What will the impacts be? In two words, Not Much. There are several reasons for this.
Acceptance of the technology. The public is conflicted. In a recent survey about self-driving cars, almost a third love the idea and said they’d never drive again. One quarter said they’d never own one. Some people like the experience of driving so much (your author being one such) they they loathe the whole idea of self-driving cars. Moreover, three quarters of those surveyed — including that one-third who love the idea — said they’d never trust self-driven cars to take the kids to school.
The question of wide-spread acceptance is not yet answered but the outlook is chary.
The costs. The issue of acceptance notwithstanding, the price will tell all. Remember, this not a “gotta have” technology and never will be — unless mandated by the government or the Insurance industry,
Over the last decade or so, many elements of a driverless car have been built into new cars, e.g., adaptive cruise control, anti-lock brakes, stability systems, electric power steering and of course, GPS navigation. If all of these had come out in one year’s time, people would have choked on the “sticker shock” but they’ve been introduced one-at-a-time so the pain was not unbearable and the “sticker shock” was tolerated. The whole panoply of goodies necessary to a completely autonomous car — using today’s technology and best practices — will be $7,000-$10,000 in the year 2525, measured in 2015 dollars.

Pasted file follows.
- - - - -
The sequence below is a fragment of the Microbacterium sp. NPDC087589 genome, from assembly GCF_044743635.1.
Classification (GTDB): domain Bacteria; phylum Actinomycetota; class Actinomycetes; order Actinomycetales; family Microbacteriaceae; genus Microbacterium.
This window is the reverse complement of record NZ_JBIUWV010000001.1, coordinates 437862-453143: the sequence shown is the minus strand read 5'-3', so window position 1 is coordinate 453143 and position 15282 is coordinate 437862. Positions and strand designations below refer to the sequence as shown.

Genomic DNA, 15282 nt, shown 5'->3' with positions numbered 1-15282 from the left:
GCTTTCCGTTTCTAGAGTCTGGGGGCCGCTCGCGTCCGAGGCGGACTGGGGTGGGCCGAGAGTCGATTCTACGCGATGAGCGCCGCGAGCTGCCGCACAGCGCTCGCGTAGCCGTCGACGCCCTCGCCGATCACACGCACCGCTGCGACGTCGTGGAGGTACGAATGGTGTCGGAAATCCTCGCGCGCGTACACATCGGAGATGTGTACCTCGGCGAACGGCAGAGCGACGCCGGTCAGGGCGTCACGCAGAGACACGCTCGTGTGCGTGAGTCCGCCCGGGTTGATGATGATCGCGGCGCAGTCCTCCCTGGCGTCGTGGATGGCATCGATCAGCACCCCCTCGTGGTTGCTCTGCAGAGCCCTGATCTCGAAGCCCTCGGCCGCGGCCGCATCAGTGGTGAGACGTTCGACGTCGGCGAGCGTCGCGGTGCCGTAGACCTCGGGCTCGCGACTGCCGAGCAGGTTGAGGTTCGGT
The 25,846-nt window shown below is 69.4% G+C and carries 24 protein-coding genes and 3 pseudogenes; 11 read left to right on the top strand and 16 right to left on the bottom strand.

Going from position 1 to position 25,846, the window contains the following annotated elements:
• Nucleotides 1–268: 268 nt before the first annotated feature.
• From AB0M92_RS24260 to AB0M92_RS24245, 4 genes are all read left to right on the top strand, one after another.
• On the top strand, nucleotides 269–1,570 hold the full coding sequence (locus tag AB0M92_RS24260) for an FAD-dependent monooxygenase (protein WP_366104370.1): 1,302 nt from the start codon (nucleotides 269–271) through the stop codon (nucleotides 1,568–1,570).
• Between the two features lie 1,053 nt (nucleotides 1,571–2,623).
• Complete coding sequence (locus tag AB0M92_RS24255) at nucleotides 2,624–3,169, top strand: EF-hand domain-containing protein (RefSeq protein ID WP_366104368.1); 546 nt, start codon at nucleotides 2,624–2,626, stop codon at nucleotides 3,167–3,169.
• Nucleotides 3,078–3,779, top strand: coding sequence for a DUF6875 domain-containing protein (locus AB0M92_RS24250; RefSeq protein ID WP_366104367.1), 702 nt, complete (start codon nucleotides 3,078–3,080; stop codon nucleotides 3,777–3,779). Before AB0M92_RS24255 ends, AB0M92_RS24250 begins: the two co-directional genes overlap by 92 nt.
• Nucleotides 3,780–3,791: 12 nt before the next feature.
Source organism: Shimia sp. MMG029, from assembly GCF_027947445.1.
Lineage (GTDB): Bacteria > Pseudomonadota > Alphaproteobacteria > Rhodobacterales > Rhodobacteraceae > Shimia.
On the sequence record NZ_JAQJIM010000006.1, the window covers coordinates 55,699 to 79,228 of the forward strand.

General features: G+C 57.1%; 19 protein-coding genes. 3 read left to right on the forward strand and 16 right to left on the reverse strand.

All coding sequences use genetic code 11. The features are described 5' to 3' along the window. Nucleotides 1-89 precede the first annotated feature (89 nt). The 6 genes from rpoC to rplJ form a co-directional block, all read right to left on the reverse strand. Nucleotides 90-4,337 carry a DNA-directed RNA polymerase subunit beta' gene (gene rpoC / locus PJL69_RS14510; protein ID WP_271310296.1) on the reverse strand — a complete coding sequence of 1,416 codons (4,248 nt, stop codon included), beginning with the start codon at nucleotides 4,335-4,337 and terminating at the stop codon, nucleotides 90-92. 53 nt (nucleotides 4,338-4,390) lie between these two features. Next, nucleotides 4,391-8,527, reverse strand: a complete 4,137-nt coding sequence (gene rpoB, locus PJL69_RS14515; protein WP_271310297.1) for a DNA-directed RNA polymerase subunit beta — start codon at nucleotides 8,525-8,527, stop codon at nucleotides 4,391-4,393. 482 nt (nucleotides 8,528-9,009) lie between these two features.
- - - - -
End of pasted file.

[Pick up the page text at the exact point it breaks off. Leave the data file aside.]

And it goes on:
The Price. As the price of today’s new car averages $33,560, or 2.6% more than last year, another $7,000 brings the price to $40,560, again in 2015 dollars.
Is this affordable? A nation-wide study on car affordability showed that, in Chicago which was in the middle on the personal income scale, an affordable car was $21,409, which is roughly half the projected price of a self-driving car. Is this affordable? No, not without skewing the prices of other things downward as an offset. Things like houses, vacations and college educations. Will you degrade your standard of living in order to buy what can only be described as a “goodie” of marginal value?
And last-but-not-least, there’s the problem of liability and insurance. The whole system of responsibilities, blame and torts will have to be rejiggered. If my driverless car smacks into your driverless car, who do you sue? The car’s maker? The company that built the driverless system? The government that mandated the driverless car? Certainly not me.
Will we have to have a hold-harmless law for the makers of these goodies so they won’t be put out of business by ruinous class action lawsuits? Probably.
The mind boggles and the wallet bleeds.
So, then. The impact on society of a self-driving car is supposed to be huge but given what we know, the public may well blanch at the prospect and settle for some improvements to a known commodity. So in reality, the true impact will be slight.